The proposal will hobble European businesses
European businesses will be faced with a slew of expensive requirements to create costly and technically challenging systems for scanning and encryption backdoors. Only the largest providers will be able to afford it, cementing their dominance in the market and strangling the ambitions of European startups.
The proposal will also limit how companies can use E2EE in new technologies and new products, restricting innovation across the continent in every industry and leaving Europe hobbled in the face of the tech giants in Silicon Valley. This all risks derailing the EU’s ambitions for the Digital Decade.
The proposal will open the floodgates of surveillance
Every Internet user will find themselves more easily surveilled by the state and other actors. For Central and Eastern Europeans, where analogue surveillance and political retaliation were conducted within their lifetimes, the proposal would be a depressing rollback of the freedoms hard-won by previous generations.
Members of the LGBTQ+ community, abuse survivors, refugees, and minority groups that are the targets of discrimination or attack, will no longer find refuge on the Internet. Professions such as journalists, who depend upon encryption to keep themselves and their sources safe, will be less able to investigate corruption and criminality. The murders of Slovak journalist Ján Kuciak and Maltese journalist Daphne Caruana Galizia in recent years are a reminder of the high stakes for reporters who are exposed.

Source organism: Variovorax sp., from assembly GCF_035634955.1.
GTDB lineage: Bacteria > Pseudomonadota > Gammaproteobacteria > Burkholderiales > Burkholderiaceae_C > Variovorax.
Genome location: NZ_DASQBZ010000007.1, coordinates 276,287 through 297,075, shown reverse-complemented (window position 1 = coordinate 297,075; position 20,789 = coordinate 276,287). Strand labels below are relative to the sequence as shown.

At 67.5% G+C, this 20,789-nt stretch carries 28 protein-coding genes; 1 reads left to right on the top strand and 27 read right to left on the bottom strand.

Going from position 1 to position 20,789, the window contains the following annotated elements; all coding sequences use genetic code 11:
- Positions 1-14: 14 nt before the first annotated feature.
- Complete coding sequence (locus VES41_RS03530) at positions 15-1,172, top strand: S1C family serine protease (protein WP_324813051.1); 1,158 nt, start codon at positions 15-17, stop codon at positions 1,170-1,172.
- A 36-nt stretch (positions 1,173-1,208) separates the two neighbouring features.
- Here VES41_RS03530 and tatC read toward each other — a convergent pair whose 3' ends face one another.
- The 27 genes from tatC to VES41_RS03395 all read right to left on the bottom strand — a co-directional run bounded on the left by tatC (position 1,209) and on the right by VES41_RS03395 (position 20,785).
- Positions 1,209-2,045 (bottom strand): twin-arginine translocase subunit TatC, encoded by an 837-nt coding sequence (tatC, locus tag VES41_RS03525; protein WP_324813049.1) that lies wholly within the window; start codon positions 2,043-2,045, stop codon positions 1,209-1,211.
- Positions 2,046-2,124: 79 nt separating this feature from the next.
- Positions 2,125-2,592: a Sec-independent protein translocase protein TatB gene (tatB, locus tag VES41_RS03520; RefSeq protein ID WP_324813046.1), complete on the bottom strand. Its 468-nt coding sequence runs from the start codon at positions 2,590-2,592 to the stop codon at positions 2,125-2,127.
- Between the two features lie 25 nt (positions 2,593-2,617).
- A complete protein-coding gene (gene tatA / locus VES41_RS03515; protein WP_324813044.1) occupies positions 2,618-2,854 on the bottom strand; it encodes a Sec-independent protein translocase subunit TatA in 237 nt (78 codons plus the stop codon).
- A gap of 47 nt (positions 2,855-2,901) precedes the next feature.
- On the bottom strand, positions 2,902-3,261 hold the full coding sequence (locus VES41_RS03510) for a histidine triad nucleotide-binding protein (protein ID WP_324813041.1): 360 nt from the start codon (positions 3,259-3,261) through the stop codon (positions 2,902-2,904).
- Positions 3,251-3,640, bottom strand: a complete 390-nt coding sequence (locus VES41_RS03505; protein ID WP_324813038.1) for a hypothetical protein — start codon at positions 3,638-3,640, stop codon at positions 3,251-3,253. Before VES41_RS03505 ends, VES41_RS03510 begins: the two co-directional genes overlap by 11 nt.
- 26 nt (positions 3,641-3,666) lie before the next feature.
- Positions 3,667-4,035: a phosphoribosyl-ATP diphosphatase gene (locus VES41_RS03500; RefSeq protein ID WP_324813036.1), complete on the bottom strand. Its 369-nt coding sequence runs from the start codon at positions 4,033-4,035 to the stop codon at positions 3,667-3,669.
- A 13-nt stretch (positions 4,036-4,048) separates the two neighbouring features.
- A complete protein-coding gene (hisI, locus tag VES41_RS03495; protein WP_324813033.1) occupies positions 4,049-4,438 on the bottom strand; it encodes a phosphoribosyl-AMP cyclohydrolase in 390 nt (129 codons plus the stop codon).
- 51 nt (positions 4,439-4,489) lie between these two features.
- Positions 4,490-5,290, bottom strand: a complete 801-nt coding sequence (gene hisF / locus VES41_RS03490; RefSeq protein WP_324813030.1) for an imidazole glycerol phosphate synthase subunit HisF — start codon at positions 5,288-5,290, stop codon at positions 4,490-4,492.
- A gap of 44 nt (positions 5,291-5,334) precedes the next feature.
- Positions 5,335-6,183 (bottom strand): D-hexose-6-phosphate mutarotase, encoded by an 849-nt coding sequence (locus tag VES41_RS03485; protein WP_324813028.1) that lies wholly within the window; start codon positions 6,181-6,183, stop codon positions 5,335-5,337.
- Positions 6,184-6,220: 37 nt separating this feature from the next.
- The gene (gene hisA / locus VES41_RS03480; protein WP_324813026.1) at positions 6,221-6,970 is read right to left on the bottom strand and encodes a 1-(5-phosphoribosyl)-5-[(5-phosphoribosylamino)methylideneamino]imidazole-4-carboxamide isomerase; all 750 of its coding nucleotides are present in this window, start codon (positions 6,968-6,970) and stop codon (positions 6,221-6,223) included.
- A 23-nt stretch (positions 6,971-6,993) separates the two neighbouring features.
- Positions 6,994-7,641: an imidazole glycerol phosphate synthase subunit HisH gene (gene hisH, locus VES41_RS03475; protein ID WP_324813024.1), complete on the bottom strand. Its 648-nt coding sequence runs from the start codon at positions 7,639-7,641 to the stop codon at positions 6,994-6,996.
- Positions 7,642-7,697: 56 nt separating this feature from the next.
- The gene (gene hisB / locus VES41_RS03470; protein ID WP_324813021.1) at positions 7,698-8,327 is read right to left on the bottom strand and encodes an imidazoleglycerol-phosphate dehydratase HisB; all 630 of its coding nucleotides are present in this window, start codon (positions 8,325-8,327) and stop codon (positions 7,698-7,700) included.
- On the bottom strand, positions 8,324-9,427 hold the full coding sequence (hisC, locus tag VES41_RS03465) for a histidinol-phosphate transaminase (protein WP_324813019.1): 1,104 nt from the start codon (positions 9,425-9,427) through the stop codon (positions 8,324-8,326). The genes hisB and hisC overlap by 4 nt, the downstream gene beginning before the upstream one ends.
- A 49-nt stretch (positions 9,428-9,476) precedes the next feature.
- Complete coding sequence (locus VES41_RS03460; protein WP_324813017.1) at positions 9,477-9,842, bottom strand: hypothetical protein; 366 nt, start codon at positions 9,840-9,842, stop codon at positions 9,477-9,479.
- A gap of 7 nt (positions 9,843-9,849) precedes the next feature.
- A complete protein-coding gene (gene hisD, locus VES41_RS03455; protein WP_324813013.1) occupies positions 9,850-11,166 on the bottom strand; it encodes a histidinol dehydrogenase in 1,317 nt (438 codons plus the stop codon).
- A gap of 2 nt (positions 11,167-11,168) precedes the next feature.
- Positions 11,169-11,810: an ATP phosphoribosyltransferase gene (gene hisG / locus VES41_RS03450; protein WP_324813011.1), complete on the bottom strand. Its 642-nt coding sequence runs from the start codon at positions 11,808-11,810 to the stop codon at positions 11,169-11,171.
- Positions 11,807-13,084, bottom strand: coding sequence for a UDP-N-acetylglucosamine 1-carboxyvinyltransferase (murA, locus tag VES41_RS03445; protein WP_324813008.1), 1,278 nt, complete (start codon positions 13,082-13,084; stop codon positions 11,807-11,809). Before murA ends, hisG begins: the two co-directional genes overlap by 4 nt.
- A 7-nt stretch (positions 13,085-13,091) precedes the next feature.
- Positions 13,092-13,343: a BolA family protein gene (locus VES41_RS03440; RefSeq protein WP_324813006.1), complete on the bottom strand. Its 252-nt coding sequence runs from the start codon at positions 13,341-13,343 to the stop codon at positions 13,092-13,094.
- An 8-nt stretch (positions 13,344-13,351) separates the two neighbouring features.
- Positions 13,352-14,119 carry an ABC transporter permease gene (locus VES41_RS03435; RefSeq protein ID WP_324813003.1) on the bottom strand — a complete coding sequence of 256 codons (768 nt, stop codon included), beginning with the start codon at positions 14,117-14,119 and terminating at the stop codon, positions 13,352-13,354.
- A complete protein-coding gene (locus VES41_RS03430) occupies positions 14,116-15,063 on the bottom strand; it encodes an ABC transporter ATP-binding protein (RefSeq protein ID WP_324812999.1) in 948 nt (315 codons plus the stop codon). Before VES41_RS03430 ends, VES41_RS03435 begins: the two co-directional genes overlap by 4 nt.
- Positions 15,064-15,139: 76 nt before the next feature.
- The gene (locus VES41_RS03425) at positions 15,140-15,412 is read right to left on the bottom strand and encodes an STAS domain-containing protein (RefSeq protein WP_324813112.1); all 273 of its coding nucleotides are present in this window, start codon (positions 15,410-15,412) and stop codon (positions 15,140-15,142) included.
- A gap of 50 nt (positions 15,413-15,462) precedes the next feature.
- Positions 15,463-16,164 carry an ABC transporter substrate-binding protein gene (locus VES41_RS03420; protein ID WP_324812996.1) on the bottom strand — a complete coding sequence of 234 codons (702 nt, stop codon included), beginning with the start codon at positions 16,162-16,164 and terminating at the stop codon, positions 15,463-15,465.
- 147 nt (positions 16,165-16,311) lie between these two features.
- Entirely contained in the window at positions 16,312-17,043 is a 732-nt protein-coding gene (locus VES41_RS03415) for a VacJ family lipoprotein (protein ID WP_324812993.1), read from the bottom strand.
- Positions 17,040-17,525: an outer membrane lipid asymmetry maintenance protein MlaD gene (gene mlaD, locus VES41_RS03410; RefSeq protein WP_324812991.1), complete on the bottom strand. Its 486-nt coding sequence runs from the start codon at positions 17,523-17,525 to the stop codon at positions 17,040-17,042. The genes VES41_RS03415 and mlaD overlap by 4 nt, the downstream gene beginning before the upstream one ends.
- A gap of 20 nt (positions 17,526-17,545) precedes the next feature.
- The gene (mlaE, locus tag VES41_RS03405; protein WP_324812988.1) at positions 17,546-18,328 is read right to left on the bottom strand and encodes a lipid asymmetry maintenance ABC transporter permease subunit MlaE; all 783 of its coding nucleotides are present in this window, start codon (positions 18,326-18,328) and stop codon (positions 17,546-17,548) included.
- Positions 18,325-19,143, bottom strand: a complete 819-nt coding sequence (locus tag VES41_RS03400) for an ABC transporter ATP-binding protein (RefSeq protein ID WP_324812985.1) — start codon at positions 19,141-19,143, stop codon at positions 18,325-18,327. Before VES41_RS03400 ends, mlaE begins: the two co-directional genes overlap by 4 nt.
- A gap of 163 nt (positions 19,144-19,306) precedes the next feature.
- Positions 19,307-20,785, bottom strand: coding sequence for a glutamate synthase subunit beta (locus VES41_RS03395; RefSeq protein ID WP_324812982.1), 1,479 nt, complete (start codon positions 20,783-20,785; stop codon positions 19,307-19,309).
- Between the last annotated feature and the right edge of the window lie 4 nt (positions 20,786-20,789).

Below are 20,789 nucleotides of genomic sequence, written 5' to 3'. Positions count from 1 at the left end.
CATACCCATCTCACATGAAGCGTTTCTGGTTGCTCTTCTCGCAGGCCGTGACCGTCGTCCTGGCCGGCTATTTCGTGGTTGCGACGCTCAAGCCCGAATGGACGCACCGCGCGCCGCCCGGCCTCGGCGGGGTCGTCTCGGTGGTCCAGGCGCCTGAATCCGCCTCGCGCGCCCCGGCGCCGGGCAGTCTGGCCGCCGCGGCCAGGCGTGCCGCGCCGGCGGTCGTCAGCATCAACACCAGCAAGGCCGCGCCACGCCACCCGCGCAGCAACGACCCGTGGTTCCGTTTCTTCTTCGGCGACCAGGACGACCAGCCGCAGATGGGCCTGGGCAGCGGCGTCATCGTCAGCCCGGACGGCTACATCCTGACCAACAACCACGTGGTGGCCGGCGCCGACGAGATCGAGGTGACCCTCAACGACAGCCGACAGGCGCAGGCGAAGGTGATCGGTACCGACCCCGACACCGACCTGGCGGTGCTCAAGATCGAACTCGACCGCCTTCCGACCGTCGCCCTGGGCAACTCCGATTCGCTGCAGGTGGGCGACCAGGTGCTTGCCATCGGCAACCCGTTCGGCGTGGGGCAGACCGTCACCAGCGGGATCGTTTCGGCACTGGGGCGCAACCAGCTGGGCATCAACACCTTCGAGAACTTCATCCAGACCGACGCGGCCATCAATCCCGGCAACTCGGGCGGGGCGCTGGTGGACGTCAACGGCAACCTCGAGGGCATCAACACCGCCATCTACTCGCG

The value of strong encryption as a tool for security and privacy was underscored in the early days of the war in Ukraine when thousands of people there downloaded E2EE messaging services to communicate with friends and family and to find safety.
Thankfully, there are stirrings of discontent in Brussels. The European Digital Privacy Supervisor and European Digital Protection Board published a joint opinion on the CSAM proposal, calling the efforts to undermine E2EE “disproportionate”, and declaring that encryption contributes “in a fundamental way to the respect for private life and confidentiality of communications, freedom of expression as well as to innovation and the growth of the digital economy.”
Members of the European Parliament have also spoken out. German MEP Patrick Breyer described the measures proposed as “mass surveillance”, and warned that the loopholes it creates “can be exploited by anyone with the technical means needed, for example by foreign intelligence services and criminals.” He is joined in his concern by the Deputy Prime Minister of the Czech Republic, the Global Encryption Coalition, and the European Digital Rights Initiative.
It is imperative that every European speak out against this proposal, and the destructive belief that stripping away online privacy and security will solve criminality and social problems. A solution is needed, but unravelling encryption will have consequences that we surely cannot stomach. The EU Commission must go back to the drawing board. End-to-end encryption is our best defence – that’s why we need to protect it.